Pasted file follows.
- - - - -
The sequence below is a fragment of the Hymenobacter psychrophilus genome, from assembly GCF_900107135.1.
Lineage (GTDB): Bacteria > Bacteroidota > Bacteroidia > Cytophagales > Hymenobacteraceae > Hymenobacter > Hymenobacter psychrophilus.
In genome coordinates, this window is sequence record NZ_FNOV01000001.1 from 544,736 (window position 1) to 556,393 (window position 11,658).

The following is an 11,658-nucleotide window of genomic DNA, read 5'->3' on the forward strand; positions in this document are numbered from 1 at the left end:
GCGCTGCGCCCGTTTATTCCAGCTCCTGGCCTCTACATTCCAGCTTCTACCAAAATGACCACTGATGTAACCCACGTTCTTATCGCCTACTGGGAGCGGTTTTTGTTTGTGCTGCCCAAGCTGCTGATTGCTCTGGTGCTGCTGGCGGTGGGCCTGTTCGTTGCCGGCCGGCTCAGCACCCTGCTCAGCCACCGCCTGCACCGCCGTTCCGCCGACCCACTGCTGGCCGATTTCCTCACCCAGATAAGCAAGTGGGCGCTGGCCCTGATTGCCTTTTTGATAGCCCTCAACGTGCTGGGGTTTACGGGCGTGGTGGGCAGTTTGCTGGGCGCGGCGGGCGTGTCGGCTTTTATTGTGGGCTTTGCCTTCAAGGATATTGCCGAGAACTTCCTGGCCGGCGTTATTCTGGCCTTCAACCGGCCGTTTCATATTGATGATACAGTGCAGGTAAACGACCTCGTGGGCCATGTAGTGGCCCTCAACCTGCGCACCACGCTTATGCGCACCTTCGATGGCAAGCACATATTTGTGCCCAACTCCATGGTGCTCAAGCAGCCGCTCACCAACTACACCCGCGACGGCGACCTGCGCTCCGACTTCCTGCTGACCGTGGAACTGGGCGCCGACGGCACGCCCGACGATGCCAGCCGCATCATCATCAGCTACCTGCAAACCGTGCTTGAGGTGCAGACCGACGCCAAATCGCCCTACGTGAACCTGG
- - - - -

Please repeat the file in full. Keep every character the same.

The sequence below is a fragment of the Hymenobacter psychrophilus genome, from assembly GCF_900107135.1.
Lineage (GTDB): Bacteria > Bacteroidota > Bacteroidia > Cytophagales > Hymenobacteraceae > Hymenobacter > Hymenobacter psychrophilus.
In genome coordinates, this window is sequence record NZ_FNOV01000001.1 from 544,736 (window position 1) to 556,393 (window position 11,658).

The following is an 11,658-nucleotide window of genomic DNA, read 5'->3' on the forward strand; positions in this document are numbered from 1 at the left end:
GCGCTGCGCCCGTTTATTCCAGCTCCTGGCCTCTACATTCCAGCTTCTACCAAAATGACCACTGATGTAACCCACGTTCTTATCGCCTACTGGGAGCGGTTTTTGTTTGTGCTGCCCAAGCTGCTGATTGCTCTGGTGCTGCTGGCGGTGGGCCTGTTCGTTGCCGGCCGGCTCAGCACCCTGCTCAGCCACCGCCTGCACCGCCGTTCCGCCGACCCACTGCTGGCCGATTTCCTCACCCAGATAAGCAAGTGGGCGCTGGCCCTGATTGCCTTTTTGATAGCCCTCAACGTGCTGGGGTTTACGGGCGTGGTGGGCAGTTTGCTGGGCGCGGCGGGCGTGTCGGCTTTTATTGTGGGCTTTGCCTTCAAGGATATTGCCGAGAACTTCCTGGCCGGCGTTATTCTGGCCTTCAACCGGCCGTTTCATATTGATGATACAGTGCAGGTAAACGACCTCGTGGGCCATGTAGTGGCCCTCAACCTGCGCACCACGCTTATGCGCACCTTCGATGGCAAGCACATATTTGTGCCCAACTCCATGGTGCTCAAGCAGCCGCTCACCAACTACACCCGCGACGGCGACCTGCGCTCCGACTTCCTGCTGACCGTGGAACTGGGCGCCGACGGCACGCCCGACGATGCCAGCCGCATCATCATCAGCTACCTGCAAACCGTGCTTGAGGTGCAGACCGACGCCAAATCGCCCTACGTGAACCTGG